numerous journals (print and electronic) to which poets have the option of
submitting their work. I’m often asked in workshops if there are guidelines
that should be followed. Accordingly, every few years, I review and update the
following. I hope you find this helpful!
think that the ultimate litmus test of your work is whether it gets accepted or
rejected by literary magazines. The truth is: good quality work is often
rejected purely because of an editor’s stylistic biases, and even works of
innovative genius are frequently returned. By the same token, mediocre work is
let’s say you’ve read your poems at open mic sessions and have not been booed
off the stage. Maybe even you’ve participated in poetry writing workshops and
have refined your poems to their highest forms. If you are convinced that your
poems are ready for publication, what do you do about submitting them to
First, you need to research your market. You need to find out which magazines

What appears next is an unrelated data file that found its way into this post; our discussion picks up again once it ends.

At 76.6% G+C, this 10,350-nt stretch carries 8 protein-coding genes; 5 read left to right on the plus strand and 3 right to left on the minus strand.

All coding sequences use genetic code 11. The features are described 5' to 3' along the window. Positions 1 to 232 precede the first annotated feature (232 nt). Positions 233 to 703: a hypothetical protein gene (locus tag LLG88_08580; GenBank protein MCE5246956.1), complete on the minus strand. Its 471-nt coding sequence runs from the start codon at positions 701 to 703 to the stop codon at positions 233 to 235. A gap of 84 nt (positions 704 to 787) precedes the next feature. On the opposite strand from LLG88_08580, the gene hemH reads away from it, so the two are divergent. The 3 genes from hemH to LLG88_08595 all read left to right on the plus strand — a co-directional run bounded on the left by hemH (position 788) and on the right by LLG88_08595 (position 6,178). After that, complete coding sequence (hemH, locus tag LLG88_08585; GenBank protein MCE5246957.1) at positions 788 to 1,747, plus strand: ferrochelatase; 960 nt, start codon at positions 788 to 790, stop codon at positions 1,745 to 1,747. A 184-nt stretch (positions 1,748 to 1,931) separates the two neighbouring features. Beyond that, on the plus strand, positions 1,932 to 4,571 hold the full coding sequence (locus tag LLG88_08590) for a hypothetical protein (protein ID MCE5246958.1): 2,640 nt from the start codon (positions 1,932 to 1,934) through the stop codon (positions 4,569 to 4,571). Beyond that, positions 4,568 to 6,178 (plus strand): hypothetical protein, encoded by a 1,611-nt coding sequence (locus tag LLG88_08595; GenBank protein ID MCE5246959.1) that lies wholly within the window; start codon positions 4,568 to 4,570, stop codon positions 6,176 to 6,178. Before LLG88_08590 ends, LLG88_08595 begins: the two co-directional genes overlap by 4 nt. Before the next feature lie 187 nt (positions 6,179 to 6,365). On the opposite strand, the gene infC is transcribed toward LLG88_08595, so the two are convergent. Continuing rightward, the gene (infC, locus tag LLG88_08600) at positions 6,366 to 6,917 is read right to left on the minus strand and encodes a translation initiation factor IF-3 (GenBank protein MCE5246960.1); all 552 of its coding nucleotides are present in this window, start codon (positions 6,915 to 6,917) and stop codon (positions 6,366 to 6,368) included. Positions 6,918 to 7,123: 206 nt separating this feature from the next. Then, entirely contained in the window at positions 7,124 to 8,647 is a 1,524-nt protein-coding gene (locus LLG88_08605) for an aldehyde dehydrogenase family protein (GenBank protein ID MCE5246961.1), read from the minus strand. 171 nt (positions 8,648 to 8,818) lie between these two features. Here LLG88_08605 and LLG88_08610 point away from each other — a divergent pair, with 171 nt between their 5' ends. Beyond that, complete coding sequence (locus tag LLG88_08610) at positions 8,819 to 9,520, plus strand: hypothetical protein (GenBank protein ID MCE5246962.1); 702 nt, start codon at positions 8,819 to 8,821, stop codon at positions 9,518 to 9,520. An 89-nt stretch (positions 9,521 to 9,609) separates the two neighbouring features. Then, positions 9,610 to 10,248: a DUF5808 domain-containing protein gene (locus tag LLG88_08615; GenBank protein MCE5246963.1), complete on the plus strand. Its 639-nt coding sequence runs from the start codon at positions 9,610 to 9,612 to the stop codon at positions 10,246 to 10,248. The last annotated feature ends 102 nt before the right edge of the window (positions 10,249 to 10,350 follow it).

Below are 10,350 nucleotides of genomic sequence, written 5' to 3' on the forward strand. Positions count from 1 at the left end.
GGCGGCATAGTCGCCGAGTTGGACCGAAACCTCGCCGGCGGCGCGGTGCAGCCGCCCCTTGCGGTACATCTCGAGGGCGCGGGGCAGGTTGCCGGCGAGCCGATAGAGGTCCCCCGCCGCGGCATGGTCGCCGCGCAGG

would be suitable vehicles for your work.
The best way to conduct your “market research” is to start buying poetry
magazines. Aside from buying
poetry magazines, you can conduct your research over the Internet. Many poetry magazines now have some
sort of web presence, so check out their web sites. You’ll usually find submission guidelines and information about
editorial tastes; and many magazines post sample poems on their websites. This is your best way of assessing the
suitability of your work for particular magazines. It can be time-intensive, but it will save you a fortune in
stamps and considerably reduce the amount of rejection slips you accumulate.
You can also do further research in libraries, but
most libraries don’t subscribe to magazines published by the smaller
presses. Invaluable resources are
books like Writer’s Market are
When you’ve decided which journals you’d like to
target for possible publication, check the journal’s submission guidelines and
follow them meticulously!
Most importantly, ALWAYS be sure to check each
journal’s specific guidelines and
submission preferences. Following are some general
guidelines. If they don’t conflict
with individual journal guidelines, they may be helpful to observe.
Always present your work in typescript (never hand-written), using a simple 12-point
font like Arial, Times New Roman or Courier. Fancy fonts will not impress editors. On the contrary,
they suggest that the sender is a novice writer who hasn't a clue about basic